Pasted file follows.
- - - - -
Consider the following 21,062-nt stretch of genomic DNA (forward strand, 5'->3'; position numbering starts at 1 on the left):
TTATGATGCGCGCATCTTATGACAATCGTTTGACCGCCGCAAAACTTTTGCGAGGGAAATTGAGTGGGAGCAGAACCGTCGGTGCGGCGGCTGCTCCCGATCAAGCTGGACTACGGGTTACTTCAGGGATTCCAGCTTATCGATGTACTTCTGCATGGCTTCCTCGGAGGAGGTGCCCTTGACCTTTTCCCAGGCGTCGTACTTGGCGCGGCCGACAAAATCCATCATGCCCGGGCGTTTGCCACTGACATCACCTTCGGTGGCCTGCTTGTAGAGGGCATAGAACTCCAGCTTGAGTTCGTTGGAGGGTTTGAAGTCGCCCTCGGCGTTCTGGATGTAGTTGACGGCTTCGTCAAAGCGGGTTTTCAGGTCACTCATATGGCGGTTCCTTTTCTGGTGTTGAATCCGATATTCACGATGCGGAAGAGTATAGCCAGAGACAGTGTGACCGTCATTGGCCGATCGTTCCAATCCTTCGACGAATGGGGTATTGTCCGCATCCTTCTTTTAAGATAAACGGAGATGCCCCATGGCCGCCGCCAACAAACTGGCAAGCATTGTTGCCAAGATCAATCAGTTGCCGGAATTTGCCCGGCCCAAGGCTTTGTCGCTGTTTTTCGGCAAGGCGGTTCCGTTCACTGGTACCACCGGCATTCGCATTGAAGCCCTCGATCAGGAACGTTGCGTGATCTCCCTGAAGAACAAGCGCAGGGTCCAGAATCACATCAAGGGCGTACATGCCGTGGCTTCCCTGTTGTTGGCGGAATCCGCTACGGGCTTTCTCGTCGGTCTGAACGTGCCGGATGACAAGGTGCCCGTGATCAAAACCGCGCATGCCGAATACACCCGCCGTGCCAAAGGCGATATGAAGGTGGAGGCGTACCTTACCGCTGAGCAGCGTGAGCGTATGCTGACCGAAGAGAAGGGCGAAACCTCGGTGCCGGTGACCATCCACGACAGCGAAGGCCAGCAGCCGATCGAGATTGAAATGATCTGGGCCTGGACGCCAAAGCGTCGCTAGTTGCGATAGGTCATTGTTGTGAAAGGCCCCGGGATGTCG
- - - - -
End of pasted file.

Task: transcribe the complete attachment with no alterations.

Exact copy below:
Consider the following 21,062-nt stretch of genomic DNA (forward strand, 5'->3'; position numbering starts at 1 on the left):
TTATGATGCGCGCATCTTATGACAATCGTTTGACCGCCGCAAAACTTTTGCGAGGGAAATTGAGTGGGAGCAGAACCGTCGGTGCGGCGGCTGCTCCCGATCAAGCTGGACTACGGGTTACTTCAGGGATTCCAGCTTATCGATGTACTTCTGCATGGCTTCCTCGGAGGAGGTGCCCTTGACCTTTTCCCAGGCGTCGTACTTGGCGCGGCCGACAAAATCCATCATGCCCGGGCGTTTGCCACTGACATCACCTTCGGTGGCCTGCTTGTAGAGGGCATAGAACTCCAGCTTGAGTTCGTTGGAGGGTTTGAAGTCGCCCTCGGCGTTCTGGATGTAGTTGACGGCTTCGTCAAAGCGGGTTTTCAGGTCACTCATATGGCGGTTCCTTTTCTGGTGTTGAATCCGATATTCACGATGCGGAAGAGTATAGCCAGAGACAGTGTGACCGTCATTGGCCGATCGTTCCAATCCTTCGACGAATGGGGTATTGTCCGCATCCTTCTTTTAAGATAAACGGAGATGCCCCATGGCCGCCGCCAACAAACTGGCAAGCATTGTTGCCAAGATCAATCAGTTGCCGGAATTTGCCCGGCCCAAGGCTTTGTCGCTGTTTTTCGGCAAGGCGGTTCCGTTCACTGGTACCACCGGCATTCGCATTGAAGCCCTCGATCAGGAACGTTGCGTGATCTCCCTGAAGAACAAGCGCAGGGTCCAGAATCACATCAAGGGCGTACATGCCGTGGCTTCCCTGTTGTTGGCGGAATCCGCTACGGGCTTTCTCGTCGGTCTGAACGTGCCGGATGACAAGGTGCCCGTGATCAAAACCGCGCATGCCGAATACACCCGCCGTGCCAAAGGCGATATGAAGGTGGAGGCGTACCTTACCGCTGAGCAGCGTGAGCGTATGCTGACCGAAGAGAAGGGCGAAACCTCGGTGCCGGTGACCATCCACGACAGCGAAGGCCAGCAGCCGATCGAGATTGAAATGATCTGGGCCTGGACGCCAAAGCGTCGCTAGTTGCGATAGGTCATTGTTGTGAAAGGCCCCGGGATGTCG